In the developed world there are laws to regulate blood transfusion and continuous scientific research is ensured for quality and safety of blood products and the transfusion services. [3] Blood transfusion is an important mode of transmission of infections and the risk can be immensely reduced by pre-donation counseling. [4]

Against this backdrop, we designed this study to examine the prevailing global regulations and practices related to BTS and argue for the implementation of a dedicated national blood law in India to regulate BTS at the grassroot level.

   Materials and Methods Top

Study period

July 2008 to June 2010.

Data collection

We attempted the comprehensive, annotated assembly of survey results from different sources: Published surveys and field studies which examined BTS in India, presentations at various meetings, and personal communications about recent surveys that had not been published as yet. Through an extensive search in indexed literature and website-based reports, we identified 250 potentially relevant articles related to the BTS in India. All articles published between 1960 and 2007 in indexed journals available from institutional library and web sites on BTS in India were included in this study. Studies were identified by searching PubMed and abstracts of scientific meetings (1985-2007). Citations and reference lists were reviewed to identify additional eligible studies. The search terms included 'blood transfusion service' and 'blood law.' Where possible, the sources were contacted for further information on survey data that was not available in the public domain. Manual searches were conducted to identify relevant review articles and previous meta-analyses. When necessary, we contacted the authors for additional information or for translations from languages other than English.

Selection criteria

In the absence of universally accepted criteria for reporting of BTS in India, we included all reports for our study.

Data abstraction and synthesis

BTS is a vital part of the health care service. Advances in the field of transfusion medicine and technology have made it necessary to enforce measures to ensure quality of blood and blood products. Blood transfusion services made major move ahead in donor management, storage, testing for transmissible diseases, and rational use of blood. Voluntary blood donation remains the foundation for a safe and good-quality BTS as non-remunerated blood donors are considered to be safer. New principles of safe handling, cost and administration of blood components have impact on blood safety with the growing concern for apt utilization of blood products. Despite availability of a number of consensus guidelines, inappropriate blood transfusion continues. [5] The BTS does not exist in isolation. It is an integral and indispensable part of the National Health Service. Without blood transfusion, effective management of severe trauma, major elective surgery, and serious obstetric complications is not possible, as it is an essential part of the infrastructure. [6]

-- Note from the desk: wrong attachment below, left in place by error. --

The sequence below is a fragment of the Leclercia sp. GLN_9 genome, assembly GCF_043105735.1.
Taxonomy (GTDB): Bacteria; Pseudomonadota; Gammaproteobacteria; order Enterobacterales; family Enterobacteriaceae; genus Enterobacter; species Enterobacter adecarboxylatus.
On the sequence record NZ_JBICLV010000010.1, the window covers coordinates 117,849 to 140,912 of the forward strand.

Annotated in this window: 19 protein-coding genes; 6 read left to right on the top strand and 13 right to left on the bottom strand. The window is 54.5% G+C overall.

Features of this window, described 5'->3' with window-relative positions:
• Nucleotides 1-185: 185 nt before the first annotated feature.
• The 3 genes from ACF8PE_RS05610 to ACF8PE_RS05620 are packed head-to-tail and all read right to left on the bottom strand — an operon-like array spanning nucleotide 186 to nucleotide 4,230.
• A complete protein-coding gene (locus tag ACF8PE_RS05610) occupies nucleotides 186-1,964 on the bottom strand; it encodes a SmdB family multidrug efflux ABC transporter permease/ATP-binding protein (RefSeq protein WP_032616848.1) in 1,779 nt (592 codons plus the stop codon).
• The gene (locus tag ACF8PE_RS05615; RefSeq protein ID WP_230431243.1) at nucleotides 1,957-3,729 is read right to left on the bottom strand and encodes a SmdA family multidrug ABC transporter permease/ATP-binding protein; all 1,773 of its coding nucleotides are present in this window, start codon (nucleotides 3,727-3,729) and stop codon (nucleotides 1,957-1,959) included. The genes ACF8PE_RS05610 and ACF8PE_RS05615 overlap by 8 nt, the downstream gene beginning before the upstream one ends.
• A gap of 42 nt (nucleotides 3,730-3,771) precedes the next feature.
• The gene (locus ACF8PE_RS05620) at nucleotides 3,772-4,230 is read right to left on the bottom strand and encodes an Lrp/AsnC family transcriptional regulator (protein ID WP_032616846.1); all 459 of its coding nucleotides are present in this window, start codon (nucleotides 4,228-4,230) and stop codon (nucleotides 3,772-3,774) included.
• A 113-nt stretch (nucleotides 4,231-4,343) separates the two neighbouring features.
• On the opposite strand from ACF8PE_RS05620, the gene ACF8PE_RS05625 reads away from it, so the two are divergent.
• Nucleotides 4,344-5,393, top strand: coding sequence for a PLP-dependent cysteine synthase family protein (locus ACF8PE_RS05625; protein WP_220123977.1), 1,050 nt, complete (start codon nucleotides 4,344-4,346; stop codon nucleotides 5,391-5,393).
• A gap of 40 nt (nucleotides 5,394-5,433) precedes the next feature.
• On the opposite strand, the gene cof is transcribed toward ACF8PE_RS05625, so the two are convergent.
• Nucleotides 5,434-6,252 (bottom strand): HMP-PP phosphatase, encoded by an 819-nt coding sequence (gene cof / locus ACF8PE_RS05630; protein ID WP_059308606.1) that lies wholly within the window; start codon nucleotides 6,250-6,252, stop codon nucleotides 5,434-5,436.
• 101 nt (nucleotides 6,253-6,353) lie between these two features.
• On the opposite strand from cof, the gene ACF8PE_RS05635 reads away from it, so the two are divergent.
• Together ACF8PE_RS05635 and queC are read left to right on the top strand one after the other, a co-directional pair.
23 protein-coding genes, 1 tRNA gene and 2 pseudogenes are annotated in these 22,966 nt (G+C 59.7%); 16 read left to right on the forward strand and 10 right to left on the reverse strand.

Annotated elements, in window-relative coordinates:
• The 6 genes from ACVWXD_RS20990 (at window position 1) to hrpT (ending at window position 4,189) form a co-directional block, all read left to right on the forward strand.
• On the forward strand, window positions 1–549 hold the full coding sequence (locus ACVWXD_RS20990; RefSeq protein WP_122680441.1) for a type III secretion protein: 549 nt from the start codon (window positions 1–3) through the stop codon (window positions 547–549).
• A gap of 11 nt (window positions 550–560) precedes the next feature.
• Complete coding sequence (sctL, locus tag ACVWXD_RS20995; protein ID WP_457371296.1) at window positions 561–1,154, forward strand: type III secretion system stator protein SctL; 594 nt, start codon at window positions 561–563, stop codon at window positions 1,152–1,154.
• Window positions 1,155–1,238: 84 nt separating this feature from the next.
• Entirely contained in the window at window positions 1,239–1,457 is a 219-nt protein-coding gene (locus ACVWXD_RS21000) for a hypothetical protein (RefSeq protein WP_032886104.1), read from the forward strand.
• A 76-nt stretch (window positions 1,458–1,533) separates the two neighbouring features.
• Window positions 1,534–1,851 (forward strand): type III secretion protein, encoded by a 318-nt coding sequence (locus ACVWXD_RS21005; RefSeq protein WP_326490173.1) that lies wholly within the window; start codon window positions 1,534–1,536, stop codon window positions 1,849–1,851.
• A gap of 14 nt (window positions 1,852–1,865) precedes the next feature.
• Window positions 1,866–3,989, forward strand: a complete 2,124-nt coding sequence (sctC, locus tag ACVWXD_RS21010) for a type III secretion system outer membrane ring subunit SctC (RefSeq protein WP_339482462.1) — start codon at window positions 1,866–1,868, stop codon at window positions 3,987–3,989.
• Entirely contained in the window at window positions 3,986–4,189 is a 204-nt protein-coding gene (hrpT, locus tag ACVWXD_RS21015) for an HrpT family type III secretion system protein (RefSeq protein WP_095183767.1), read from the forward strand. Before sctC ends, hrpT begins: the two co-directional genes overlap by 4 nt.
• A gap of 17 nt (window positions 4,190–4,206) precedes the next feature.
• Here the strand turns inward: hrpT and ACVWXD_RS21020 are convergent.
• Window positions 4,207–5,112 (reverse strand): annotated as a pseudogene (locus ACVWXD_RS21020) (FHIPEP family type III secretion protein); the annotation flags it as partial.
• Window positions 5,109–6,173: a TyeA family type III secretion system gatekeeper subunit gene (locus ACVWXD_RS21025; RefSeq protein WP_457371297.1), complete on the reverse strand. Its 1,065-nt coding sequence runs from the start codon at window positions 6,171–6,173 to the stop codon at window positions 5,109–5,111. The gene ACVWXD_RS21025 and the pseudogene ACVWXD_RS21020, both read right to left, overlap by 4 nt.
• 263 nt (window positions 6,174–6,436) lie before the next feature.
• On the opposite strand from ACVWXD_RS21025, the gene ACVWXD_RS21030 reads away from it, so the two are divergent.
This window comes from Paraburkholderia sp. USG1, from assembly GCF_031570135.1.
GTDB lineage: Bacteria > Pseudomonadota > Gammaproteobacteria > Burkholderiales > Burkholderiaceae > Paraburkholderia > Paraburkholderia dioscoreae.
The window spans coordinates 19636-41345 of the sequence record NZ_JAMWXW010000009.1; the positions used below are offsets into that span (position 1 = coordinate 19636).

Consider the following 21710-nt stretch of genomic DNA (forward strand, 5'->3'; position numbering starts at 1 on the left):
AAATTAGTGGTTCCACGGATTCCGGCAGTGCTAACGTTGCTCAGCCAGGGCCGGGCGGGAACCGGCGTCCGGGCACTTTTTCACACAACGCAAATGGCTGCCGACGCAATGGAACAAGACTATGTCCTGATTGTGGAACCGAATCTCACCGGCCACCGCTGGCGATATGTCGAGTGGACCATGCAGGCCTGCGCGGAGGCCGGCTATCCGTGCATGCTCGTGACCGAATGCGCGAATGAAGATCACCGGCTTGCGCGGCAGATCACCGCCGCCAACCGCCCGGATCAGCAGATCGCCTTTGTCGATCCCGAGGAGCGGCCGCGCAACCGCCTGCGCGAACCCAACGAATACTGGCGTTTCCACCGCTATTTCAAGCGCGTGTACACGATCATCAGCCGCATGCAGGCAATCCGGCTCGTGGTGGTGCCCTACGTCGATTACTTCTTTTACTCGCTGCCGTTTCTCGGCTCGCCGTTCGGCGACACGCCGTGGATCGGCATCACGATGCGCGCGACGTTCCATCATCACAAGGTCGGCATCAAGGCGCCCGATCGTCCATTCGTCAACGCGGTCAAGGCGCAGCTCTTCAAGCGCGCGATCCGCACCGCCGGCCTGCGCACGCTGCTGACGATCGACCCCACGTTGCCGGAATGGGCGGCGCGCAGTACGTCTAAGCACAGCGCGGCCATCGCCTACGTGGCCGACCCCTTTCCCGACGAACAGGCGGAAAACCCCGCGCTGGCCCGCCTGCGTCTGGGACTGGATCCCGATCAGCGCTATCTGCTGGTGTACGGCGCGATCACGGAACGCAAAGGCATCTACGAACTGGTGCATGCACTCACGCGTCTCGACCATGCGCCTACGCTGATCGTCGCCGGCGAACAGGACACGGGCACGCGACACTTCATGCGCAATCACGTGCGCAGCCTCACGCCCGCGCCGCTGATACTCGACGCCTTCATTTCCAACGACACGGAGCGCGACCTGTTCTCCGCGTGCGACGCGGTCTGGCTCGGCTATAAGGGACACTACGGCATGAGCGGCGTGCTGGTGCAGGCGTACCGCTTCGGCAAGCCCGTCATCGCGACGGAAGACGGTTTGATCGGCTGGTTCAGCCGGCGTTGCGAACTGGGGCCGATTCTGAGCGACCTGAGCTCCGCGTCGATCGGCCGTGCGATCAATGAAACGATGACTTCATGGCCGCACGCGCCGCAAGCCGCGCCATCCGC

Before donation the prospective donors are screened with the medical history and a short physical examination to make sure donation is not hazardous to donor's own health and testing for transfusion transmitted infections (TTI) in the donated blood. The principles of good manufacturing practices (GMP), developed for the guidance of the pharmaceutical industry, are ever more tailored for the production of labile blood components and plasma fractionation. The Commission of the European Communities introduced nine basic requirements and principles for blood transfusion services. [7]

In order to improve the standards of blood banks and the BTS in our country, the National AIDS Control Organization (NACO), through the Technical Resource Group on Blood Safety, has formulated comprehensive standards to ensure better quality control in the collection, storage, testing, and distribution of blood and its components. For quality, safety, and efficacy of blood and blood products, well-equipped blood centers with adequate infrastructure and trained manpower is an essential requirement. For effective clinical use of blood, it is necessary to train clinical staff. To attain maximum safety, requirements of good laboratory practices (GLP) and GMP to attain a total quality management is vital for organization and management of the BTS. The blood bank or BTS should have its own constitution, defining the responsibilities and authority of the management. [8]

We require ordered law for infrastructure and storage for compliance and quality assurance. These are absent in many countries with the barriers to the implementation of safe transfusion practices. Screening and safe storing blood requires trained and motivated personnel with classy tools and consumables. Quality is intended by safe blood and its components, reagents, and services provided with simple practical guidance and standards that are needed to sustain licensing and accreditation standards. [9] Quality assurance is a legal obligation in mandating good practices in blood banks. Updating the rules maintain a uniform approach for the self-sufficient supply, product quality, transfusion safety. [10]